A US-based cybersecurity firm has discovered that three new malware variants are targeting people in the UAE and other Middle East countries for an espionage campaign through Facebook, Dropbox, Google Docs and Simplenote.
The Boston-headquartered Cybereason said the vast majority of people targeted were Arabic speakers in the UAE and that this is the first time Molerats used these tactics of targeting through social media platforms.
Molerats is a politically-motivated threat group operating since 2012, targeting victims primarily in the Middle East, Europe and the US.
The campaign leverages phishing documents that include various themes related to current Middle Eastern events, including Israeli-US relations, Hamas elections, news about Palestinian politicians and other regional events including US Secretary of State Mike Pompeo, Israeli Prime Minister Benjamin Netanyahu and Gulf royals.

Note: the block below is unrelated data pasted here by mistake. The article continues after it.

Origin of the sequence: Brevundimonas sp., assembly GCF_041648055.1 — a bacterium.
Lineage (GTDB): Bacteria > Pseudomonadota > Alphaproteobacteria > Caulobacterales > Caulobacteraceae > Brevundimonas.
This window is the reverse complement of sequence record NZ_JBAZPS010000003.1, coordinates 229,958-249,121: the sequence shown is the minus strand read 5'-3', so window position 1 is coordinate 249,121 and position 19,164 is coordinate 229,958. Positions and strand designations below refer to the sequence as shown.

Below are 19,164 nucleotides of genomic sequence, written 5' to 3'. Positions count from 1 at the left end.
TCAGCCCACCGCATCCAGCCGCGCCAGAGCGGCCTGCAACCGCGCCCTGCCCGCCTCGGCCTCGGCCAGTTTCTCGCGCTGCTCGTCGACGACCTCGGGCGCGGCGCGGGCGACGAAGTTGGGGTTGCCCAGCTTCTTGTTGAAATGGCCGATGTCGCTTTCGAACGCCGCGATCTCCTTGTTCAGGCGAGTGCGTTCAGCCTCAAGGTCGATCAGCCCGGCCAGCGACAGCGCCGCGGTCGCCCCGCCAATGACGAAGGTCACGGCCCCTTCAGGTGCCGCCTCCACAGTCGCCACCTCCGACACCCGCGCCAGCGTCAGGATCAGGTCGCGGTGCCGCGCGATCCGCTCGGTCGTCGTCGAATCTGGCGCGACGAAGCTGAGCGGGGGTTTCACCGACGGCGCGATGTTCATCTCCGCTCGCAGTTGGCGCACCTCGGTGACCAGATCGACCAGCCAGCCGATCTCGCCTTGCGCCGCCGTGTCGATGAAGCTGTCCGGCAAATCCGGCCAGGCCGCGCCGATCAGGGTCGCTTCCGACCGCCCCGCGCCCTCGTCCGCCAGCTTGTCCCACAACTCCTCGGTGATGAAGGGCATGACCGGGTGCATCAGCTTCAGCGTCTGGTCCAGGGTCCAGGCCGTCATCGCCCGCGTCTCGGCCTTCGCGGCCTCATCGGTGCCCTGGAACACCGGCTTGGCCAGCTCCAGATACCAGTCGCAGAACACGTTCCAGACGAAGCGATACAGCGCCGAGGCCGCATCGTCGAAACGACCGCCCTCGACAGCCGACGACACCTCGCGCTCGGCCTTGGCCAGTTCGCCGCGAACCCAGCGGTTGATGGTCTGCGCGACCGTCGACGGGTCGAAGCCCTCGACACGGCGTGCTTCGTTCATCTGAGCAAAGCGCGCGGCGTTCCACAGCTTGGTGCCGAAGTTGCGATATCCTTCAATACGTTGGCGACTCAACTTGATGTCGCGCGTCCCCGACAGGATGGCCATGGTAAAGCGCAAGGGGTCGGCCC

“The operation was primarily observed targeting the Palestinian Territories, UAE, Egypt as well as Turkey. Given the nature of the phishing content, we assess that the campaign operators seek to target high-ranking political figures and government officials in the Middle East,” the US cybersecurity firm said.
“While it’s no surprise to see threat actors take advantage of politically charged events to fuel their phishing campaigns, it is concerning to see an increase in social media platforms being used for issuing command and control instructions and other legitimate cloud services being used for data exfiltration activities,” said Lior Div, Cybereason co-founder and CEO.
“This puts the onus even more on the defenders to be hyper-vigilant with regard to potentially malicious network traffic connecting to legitimate services, and it underscores the need to adopt an operation-centric approach to expose these subtler indicators of behaviour,” he said.
“Uncontextualised alerts won’t uncover a stealthy attack like this; that’s why Cybereason enables security teams to be operation-centric instead of alert-centric, so they can quickly make correlations across seemingly unrelated events on the network and beyond,” Div concluded.
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